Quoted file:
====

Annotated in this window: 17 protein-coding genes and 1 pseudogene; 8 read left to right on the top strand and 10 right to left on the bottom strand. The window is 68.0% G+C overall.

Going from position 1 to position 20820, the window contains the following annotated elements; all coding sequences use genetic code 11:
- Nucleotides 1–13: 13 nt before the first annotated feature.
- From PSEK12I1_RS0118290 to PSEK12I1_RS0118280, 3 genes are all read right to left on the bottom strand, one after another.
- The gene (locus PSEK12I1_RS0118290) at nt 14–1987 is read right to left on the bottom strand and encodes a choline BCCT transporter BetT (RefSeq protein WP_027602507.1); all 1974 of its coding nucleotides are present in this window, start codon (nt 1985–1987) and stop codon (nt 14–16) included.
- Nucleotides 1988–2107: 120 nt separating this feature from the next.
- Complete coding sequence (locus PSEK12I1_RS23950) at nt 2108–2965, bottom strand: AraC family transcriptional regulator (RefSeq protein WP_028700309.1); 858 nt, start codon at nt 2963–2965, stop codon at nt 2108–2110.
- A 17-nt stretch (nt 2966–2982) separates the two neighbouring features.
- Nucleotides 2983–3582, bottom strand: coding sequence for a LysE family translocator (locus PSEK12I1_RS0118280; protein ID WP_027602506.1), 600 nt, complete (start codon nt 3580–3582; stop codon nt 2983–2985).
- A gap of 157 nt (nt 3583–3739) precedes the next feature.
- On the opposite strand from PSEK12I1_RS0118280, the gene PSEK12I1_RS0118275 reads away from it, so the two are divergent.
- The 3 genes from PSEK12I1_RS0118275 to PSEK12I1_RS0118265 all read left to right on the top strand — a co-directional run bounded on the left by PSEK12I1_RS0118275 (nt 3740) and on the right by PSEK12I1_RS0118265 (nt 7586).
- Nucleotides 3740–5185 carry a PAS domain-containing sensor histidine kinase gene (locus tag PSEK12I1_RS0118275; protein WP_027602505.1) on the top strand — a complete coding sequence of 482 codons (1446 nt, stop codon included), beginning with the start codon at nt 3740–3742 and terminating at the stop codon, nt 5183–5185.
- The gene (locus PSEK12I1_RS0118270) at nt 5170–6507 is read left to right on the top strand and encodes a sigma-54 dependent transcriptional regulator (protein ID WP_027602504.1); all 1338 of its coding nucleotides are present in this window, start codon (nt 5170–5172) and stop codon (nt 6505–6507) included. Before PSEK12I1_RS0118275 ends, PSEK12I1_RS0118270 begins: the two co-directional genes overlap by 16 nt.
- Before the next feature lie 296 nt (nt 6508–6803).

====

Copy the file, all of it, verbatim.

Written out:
Annotated in this window: 17 protein-coding genes and 1 pseudogene; 8 read left to right on the top strand and 10 right to left on the bottom strand. The window is 68.0% G+C overall.

Going from position 1 to position 20820, the window contains the following annotated elements; all coding sequences use genetic code 11:
- Nucleotides 1–13: 13 nt before the first annotated feature.
- From PSEK12I1_RS0118290 to PSEK12I1_RS0118280, 3 genes are all read right to left on the bottom strand, one after another.
- The gene (locus PSEK12I1_RS0118290) at nt 14–1987 is read right to left on the bottom strand and encodes a choline BCCT transporter BetT (RefSeq protein WP_027602507.1); all 1974 of its coding nucleotides are present in this window, start codon (nt 1985–1987) and stop codon (nt 14–16) included.
- Nucleotides 1988–2107: 120 nt separating this feature from the next.
- Complete coding sequence (locus PSEK12I1_RS23950) at nt 2108–2965, bottom strand: AraC family transcriptional regulator (RefSeq protein WP_028700309.1); 858 nt, start codon at nt 2963–2965, stop codon at nt 2108–2110.
- A 17-nt stretch (nt 2966–2982) separates the two neighbouring features.
- Nucleotides 2983–3582, bottom strand: coding sequence for a LysE family translocator (locus PSEK12I1_RS0118280; protein ID WP_027602506.1), 600 nt, complete (start codon nt 3580–3582; stop codon nt 2983–2985).
- A gap of 157 nt (nt 3583–3739) precedes the next feature.
- On the opposite strand from PSEK12I1_RS0118280, the gene PSEK12I1_RS0118275 reads away from it, so the two are divergent.
- The 3 genes from PSEK12I1_RS0118275 to PSEK12I1_RS0118265 all read left to right on the top strand — a co-directional run bounded on the left by PSEK12I1_RS0118275 (nt 3740) and on the right by PSEK12I1_RS0118265 (nt 7586).
- Nucleotides 3740–5185 carry a PAS domain-containing sensor histidine kinase gene (locus tag PSEK12I1_RS0118275; protein WP_027602505.1) on the top strand — a complete coding sequence of 482 codons (1446 nt, stop codon included), beginning with the start codon at nt 3740–3742 and terminating at the stop codon, nt 5183–5185.
- The gene (locus PSEK12I1_RS0118270) at nt 5170–6507 is read left to right on the top strand and encodes a sigma-54 dependent transcriptional regulator (protein ID WP_027602504.1); all 1338 of its coding nucleotides are present in this window, start codon (nt 5170–5172) and stop codon (nt 6505–6507) included. Before PSEK12I1_RS0118275 ends, PSEK12I1_RS0118270 begins: the two co-directional genes overlap by 16 nt.
- Before the next feature lie 296 nt (nt 6508–6803).